For those who choose not to drink.
Sassy and Sober
When you mention the word “alcoholic,” the first image that comes to mind is often that of an old man sitting on a park bench, wearing fingerless gloves and swigging whiskey from a brown paper bag.
How I Recognized I'm an Alcoholic
I was flirting with functional alcoholism from the age of 18 when I graduated high school. My family imposes their problems with alcohol on each other, with nobody really recognizing their problem. I was drinking port in my twenties. Somehow I could make it home at night without anybody noticing. I’m 36 now, and I have maintained my sobriety from 2010 until now. This is 8 years of sobriety. I get antsy in bars. I recognized my alcoholism for years but I kept it going as my own best enabler. The ex and I were drinking buddies.
When a Drunk Driver Crashes into Your Living Room (While You're in It)
Everyone has that one crazy night in college. Mine is just a little different. My roommate Paul, his girlfriend Miranda, and I had just gotten home from a night out. We (being responsible young adults) took the local shuttle bus to the downtown area where we enjoyed a couple drinks. After arriving home at 1:55 AM, we went inside and sat down in our living room. Five minutes later, a middle-aged (irresponsible) woman apparently wanted to join us and crashed her Mercedes into our living room.
Always Have a Drink Handy
Drinking was considered the number one cardinal sin in our home growing up. My father's first wife was an alcoholic, which caused him to start drinking, and by the time they divorced he had an issue with alcohol that he resolved by replacing drinks with milk. My paternal grandfather was quite the drinker, as were my uncles on my mother's side, just to name a few, so it is in my genetic makeup to want to drink.
I Don't Remember, I Was Drunk
Weak ass excuses like this shouldn't work on anyone, but for some reason they do — not on me, but most people. That's not your get-out-of-jail free card for being stupid just because you were drinking. You were still an idiot sober. All alcohol does is intensify the person you really are. If you're angry, when you're drunk you are horrible to be around. You become even angrier at dumb stuff. If you're a pervert, you get drunk and become even more disgusting and weird. And if you are sad because you just got your heart broken... stay home and get drunk. Don't come around me with that. A drunk crier is the worst to deal with.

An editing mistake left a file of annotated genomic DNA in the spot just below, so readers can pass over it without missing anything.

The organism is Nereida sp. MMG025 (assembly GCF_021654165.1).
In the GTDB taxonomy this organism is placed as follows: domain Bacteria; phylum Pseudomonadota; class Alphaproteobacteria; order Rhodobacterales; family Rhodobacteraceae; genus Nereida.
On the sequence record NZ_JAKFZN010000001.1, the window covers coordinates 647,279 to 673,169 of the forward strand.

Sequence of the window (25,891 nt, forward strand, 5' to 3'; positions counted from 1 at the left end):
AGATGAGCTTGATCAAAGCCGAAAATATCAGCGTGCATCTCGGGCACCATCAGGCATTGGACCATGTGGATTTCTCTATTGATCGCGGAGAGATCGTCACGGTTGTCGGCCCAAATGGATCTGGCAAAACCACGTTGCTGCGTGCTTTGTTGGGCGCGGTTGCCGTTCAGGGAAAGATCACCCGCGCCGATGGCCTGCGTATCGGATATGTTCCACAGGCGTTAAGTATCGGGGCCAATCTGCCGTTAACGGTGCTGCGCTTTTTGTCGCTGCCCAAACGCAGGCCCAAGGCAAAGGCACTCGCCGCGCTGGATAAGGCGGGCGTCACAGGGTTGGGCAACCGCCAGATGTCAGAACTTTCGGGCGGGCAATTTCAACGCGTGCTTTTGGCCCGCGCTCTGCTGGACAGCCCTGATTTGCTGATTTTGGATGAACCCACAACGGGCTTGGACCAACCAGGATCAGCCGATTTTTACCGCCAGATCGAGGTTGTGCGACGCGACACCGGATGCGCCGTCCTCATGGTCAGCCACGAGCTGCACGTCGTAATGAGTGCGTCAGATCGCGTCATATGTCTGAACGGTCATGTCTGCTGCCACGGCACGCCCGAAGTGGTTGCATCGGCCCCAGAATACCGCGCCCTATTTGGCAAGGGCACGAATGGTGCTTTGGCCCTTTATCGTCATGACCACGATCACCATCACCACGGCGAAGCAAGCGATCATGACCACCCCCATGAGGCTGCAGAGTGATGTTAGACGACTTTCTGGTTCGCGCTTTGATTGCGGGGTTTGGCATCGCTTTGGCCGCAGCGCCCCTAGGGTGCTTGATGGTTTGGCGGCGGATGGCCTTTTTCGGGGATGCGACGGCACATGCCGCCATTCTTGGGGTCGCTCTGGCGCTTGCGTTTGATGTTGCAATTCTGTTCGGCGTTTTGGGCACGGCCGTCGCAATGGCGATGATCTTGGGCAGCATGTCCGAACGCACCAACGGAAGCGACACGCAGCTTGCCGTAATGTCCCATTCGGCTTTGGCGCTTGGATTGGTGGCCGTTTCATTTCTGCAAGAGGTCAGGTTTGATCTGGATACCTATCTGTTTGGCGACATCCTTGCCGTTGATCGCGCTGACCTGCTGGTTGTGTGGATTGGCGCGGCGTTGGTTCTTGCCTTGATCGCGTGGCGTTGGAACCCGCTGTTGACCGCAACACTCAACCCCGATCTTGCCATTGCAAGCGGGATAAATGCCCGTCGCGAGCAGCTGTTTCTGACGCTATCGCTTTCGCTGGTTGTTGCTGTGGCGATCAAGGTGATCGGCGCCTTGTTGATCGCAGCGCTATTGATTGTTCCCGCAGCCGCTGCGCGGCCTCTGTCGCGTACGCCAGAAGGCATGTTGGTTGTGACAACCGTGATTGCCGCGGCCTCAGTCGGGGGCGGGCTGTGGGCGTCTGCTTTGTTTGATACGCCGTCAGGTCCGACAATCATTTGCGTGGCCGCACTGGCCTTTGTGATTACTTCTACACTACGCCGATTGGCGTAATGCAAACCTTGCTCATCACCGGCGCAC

Alcoholism and the Blame Cycle
Have you noticed that the alcoholic appears to blame you for everything? You may have prepared the best meal, or overly cleaned the home, or made sure the children were all in bed before he arrived home. Still, there would be something he will pick at and blame you for.
Stepping Away From Madness
Many say when a person is intoxicated they tell the truth. I call bullshit! Everything a person says when they are intoxicated is utter toilet dribble.
Wet brain is more than just an alcohol-soaked brain. Did you know that it is a very real and very serious brain disorder called Wernicke-Korsakoff syndrome?
I never thought I would call myself an alcoholic—especially not at 23. I figured I was just doing what everyone else was doing...having fun! But a few instances of my head in a toilet bowl and not remembering how much money I spent the night before got me thinking...maybe I wasn't doing this the way I was supposed to.
My Boss Told Me to Quit Drinking
For as long as I can remember, alcohol has played a big part in my life. When I was younger, I watched my mom transform every night into someone I didn't recognize. I watched in shame as she destroyed my family slowly, drink after drink. My sister's mental health went down the drain, and my father gave up hope.
Life by the Bottle
As long as I could remember, my mom and dad hated each other, and I put emphasis on "hate." The type of life my brothers and sister and I encountered and lived through was terrible, to say the least.
Why Sober Challenges Suck
My heart sank when I received an email this morning, requesting that I share a link to “Sober October 2017.” I’ve been sober, and blogging about it for two and half years. I can tell you that Sober Challenges such as the ridiculously named Dryruary (Sober January), Dry July, Sober October—all of them, while well intended, are a symptom of our booze-sodden society.